Fine-grained clay fraction (,0.2 {mu}m): An interesting tool to approach the present thermal and permeability state in active geothermal systems

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We have investigated by X-ray diffraction the very fine grained secondary minerals (< 0.2 {micro}m) developed in geothermal systems, in relation with their present thermal and permeability state. Because the smallest particles are the most reactive part of a rock, they are the youngest mineral phases of the geothermal fields. This study has been performed on two active geothermal fields: Milos field, Greece (130 < T < 320 C) and Chipilapa field, Salvador (90 < T < 215 C). In the Milos field, the mineralogical composition of the < 0.2 {micro}m clay fraction observed in the reservoir strongly differs from ... continued below

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Patrier, P.; Papapanagiotou, P.; Beaufort, D.; Traineau, H. & Bril, H. January 1, 1992.

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We have investigated by X-ray diffraction the very fine grained secondary minerals (< 0.2 {micro}m) developed in geothermal systems, in relation with their present thermal and permeability state. Because the smallest particles are the most reactive part of a rock, they are the youngest mineral phases of the geothermal fields. This study has been performed on two active geothermal fields: Milos field, Greece (130 < T < 320 C) and Chipilapa field, Salvador (90 < T < 215 C). In the Milos field, the mineralogical composition of the < 0.2 {micro}m clay fraction observed in the reservoir strongly differs from the overlying altered metamorphic schists in the presence of abundant quantities of saponite and talc/saponite interstratified minerals at unusually high temperature. These phases are considered to be kinetically control-led ''metastable'' minerals which rapidly evolve towards actinolite and talc for present temperatures higher than 300 C. Their occurrence is a good indicator of discharge in highly permeable zones. In the geothermal field of Chipilapa, the mineralogical composition of the < 0.2 {micro}m clay fractions fairly agrees with the temperatures presently measured in the wells, whereas several discrepancies may be pointed out from the compositions of coarser clay fractions (< 5 {micro}m) which contain minerals inherited from higher temperature stages. Permeable zones may be evidenced from an increase of expandable components in the interstratified minerals and a decrease of the coherent domain of the unexpandable clay particles (chlorite).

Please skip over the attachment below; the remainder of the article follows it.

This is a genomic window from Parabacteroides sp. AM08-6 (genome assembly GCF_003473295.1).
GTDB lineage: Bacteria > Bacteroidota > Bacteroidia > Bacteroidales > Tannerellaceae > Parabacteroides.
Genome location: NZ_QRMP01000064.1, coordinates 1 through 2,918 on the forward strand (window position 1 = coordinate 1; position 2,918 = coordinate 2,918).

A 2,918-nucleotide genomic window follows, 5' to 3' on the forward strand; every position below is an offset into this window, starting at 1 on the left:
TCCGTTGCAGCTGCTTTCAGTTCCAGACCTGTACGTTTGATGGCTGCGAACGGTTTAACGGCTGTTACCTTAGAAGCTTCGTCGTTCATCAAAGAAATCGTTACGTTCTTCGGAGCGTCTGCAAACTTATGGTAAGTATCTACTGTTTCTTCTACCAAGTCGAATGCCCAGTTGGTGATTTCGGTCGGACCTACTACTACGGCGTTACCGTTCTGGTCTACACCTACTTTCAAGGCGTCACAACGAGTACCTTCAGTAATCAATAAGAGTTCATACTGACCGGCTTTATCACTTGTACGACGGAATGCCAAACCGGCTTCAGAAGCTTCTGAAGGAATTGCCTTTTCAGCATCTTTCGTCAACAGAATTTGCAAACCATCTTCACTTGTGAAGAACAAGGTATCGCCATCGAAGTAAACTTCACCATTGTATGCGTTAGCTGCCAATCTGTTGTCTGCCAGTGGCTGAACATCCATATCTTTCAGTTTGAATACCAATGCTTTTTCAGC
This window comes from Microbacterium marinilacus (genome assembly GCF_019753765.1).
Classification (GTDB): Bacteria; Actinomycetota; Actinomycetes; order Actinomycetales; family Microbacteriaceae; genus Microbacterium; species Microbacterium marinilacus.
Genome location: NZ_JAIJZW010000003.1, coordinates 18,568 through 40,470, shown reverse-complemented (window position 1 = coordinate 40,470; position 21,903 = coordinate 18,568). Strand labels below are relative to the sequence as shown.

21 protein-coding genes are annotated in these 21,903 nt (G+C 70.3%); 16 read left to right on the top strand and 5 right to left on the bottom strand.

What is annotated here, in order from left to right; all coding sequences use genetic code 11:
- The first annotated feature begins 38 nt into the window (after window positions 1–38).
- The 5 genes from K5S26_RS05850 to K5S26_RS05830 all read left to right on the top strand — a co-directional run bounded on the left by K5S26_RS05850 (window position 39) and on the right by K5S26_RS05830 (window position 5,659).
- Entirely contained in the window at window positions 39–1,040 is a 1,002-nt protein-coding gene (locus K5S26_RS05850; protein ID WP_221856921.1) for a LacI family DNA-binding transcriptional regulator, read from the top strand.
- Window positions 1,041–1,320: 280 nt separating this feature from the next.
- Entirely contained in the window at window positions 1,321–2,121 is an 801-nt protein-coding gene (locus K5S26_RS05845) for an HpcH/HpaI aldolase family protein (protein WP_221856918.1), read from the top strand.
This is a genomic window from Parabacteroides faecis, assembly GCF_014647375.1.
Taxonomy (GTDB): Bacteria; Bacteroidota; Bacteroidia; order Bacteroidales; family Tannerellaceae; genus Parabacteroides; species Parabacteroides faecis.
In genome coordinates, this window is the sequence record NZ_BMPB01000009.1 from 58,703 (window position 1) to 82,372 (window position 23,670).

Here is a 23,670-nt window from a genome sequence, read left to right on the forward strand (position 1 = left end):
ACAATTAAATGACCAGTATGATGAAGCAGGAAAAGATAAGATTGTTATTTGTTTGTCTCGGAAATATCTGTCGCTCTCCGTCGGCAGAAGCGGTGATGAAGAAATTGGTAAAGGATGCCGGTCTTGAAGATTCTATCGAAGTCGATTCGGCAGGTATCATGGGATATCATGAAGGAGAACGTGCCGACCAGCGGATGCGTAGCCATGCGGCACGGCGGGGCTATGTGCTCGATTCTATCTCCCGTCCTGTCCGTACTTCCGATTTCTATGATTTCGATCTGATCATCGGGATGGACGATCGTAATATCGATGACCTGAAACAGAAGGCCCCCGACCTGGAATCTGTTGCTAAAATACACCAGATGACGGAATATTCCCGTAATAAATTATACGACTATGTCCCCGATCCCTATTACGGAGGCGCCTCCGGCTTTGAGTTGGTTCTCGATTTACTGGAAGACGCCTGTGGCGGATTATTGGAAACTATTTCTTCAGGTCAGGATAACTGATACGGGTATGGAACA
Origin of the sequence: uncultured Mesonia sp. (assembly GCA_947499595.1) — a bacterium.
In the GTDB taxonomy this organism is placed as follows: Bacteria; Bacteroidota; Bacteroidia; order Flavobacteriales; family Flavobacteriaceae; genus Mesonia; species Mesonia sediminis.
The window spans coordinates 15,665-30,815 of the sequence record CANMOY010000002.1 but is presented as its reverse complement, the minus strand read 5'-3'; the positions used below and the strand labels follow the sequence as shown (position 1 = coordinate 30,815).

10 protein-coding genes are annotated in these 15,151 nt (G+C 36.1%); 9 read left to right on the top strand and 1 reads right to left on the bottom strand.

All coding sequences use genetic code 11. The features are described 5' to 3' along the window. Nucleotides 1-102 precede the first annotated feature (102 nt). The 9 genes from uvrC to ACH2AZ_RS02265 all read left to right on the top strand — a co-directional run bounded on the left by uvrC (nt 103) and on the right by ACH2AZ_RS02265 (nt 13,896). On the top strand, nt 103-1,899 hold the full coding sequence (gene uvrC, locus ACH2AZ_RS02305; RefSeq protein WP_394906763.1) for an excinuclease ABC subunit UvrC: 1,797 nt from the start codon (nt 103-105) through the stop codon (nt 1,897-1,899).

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  • Seventeenth Workshop on Geothermal Reservoir Engineering: Proceedings, Stanford University, Stanford, CA, January 29-31, 1992

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  • Report No.: SGP-TR-141-3
  • Grant Number: None
  • Office of Scientific & Technical Information Report Number: 888640
  • Archival Resource Key: ark:/67531/metadc885275

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  • January 1, 1992

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  • Sept. 21, 2016, 2:29 a.m.

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  • Nov. 28, 2016, 4:23 p.m.

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Patrier, P.; Papapanagiotou, P.; Beaufort, D.; Traineau, H. & Bril, H. Fine-grained clay fraction (,0.2 {mu}m): An interesting tool to approach the present thermal and permeability state in active geothermal systems, article, January 1, 1992; United States. (digital.library.unt.edu/ark:/67531/metadc885275/: accessed December 12, 2018), University of North Texas Libraries, Digital Library, digital.library.unt.edu; crediting UNT Libraries Government Documents Department.